wiki:PerformanceFaq
Last modified 9 years ago Last modified on 12/22/09 08:38:01

For Internal Use Only

==FAQ's==

TNG vs. Classic—Do They Behave the Same?

  • What Happens When TNG Loads?
  • What Happens During Sign In?
  • What Happens After Sign In?
  • How Does the Calendar Page Load?
  • Does Switching Pages in My Agile Mind Affect Performance Significantly?
  • What Happens When You Switch Courses?
  • What Happens When You Switch Pages in a Topic?
  • Does Runtime Data Collection Affect Performance?
  • How Does Professional Support Work?
  • Does Using Menus Affect Performance?
  • Do Reports Affect Performance?
  • Does the Glossary or Helps Affect Performance?
  • Does the Agile Assessment Menu Item Affect Performance?
  • Is Performance Different with IE7 than with Firefox?
  • Does Caching Affect Performance?
  • What Steps Is Engineering Taking?
  • What Steps Can You Take To Diagnose an Issue?

TNG vs. Classic—Do They Behave the Same? No. One important difference is that data upload speeds matter much more for TNG than they did for Classic. TNG works differently than Classic and takes advantage of new technologies available in browsers and servers (Web 2.0)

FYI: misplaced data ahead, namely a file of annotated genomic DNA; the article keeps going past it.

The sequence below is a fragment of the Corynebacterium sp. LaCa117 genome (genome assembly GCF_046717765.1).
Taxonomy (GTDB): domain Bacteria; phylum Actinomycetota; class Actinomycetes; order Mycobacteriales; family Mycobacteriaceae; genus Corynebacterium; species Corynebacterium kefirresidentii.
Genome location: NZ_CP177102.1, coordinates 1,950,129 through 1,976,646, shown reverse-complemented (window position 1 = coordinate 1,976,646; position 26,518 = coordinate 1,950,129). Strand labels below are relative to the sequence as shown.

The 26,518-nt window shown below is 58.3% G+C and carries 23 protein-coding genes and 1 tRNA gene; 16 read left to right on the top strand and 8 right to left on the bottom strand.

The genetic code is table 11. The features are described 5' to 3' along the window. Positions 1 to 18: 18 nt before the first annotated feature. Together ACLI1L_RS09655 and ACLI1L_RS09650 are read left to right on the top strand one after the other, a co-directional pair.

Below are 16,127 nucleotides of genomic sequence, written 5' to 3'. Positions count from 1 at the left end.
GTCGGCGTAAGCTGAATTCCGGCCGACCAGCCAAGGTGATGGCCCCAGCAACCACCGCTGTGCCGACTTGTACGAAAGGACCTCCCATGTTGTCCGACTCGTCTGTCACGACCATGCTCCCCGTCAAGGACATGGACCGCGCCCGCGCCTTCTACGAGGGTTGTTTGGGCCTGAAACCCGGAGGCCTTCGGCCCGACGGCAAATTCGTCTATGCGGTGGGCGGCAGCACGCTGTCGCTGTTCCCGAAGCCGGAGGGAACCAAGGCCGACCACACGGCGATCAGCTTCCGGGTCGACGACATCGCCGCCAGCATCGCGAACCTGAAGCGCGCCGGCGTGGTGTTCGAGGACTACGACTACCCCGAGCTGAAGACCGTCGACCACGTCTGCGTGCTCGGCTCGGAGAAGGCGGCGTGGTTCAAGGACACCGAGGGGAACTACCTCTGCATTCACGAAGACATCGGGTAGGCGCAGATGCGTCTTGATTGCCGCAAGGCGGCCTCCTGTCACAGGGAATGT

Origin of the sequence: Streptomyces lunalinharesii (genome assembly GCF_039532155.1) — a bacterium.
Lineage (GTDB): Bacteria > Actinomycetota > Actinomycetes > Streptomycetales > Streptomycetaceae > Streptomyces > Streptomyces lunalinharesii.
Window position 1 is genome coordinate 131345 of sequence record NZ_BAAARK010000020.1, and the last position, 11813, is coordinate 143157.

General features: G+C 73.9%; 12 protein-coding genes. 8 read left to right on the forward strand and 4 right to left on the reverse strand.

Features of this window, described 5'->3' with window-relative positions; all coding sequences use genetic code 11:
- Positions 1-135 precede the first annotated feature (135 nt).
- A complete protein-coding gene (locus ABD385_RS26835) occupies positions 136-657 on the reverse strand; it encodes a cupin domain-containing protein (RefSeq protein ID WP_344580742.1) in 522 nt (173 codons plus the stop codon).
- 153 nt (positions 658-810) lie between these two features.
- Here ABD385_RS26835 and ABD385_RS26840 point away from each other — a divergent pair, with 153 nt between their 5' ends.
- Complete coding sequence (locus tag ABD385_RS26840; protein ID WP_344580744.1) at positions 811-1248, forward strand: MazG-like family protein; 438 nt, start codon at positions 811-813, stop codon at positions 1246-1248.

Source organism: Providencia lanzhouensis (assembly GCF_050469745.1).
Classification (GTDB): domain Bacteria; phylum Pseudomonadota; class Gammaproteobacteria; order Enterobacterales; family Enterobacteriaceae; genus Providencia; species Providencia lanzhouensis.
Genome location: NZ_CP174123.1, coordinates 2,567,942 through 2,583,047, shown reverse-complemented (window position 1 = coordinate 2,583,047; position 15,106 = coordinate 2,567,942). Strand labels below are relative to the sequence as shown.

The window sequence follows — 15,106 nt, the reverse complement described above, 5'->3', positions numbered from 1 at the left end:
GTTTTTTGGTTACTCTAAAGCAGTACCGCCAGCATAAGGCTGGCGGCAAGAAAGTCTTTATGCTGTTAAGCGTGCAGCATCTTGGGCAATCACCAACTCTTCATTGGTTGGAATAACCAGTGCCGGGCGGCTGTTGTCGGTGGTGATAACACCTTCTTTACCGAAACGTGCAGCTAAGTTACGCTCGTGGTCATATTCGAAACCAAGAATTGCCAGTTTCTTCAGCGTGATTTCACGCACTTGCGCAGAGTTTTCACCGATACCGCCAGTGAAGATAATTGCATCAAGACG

What Happens When TNG Loads? The very first time you launch TNG, TNG contacts the server and loads the application into the browser. TNG immediately initializes GWT and gets the Javascript library. This gets cached and should only be reloaded either when we release a new version of the LMS (for example, when Engineering releases a new build over the weekend and updates the course content) or if you clear your browser cache. This is a fairly large download.

What Happens During Sign In? When you visit your district URL, TNG pings to see if you have a session already and redirects you to the sign in page. This is the RPC (Remote Procedure Call) back‐and forth. RPC is bi‐directional communication; TNG will also do a confirmation of your identity handshake. This typically takes up to 2‐3 seconds to confirm if you have a session and to authenticate.

For Internal Use Only

What Happens After Sign In? After you establish a TNG session and authenticate, TNG loads the wrapper. This wrapper includes everything you see around the LMS content page. The wrapper model describes all the menus, tabs and left hand navigation for the LMS. These are GWT compiles that remain loaded until you switch tabs. Because TNG use frames, TNG loads a second application into the content area: this is the Calendar page and it requires a separate upload for GWT and the second content load.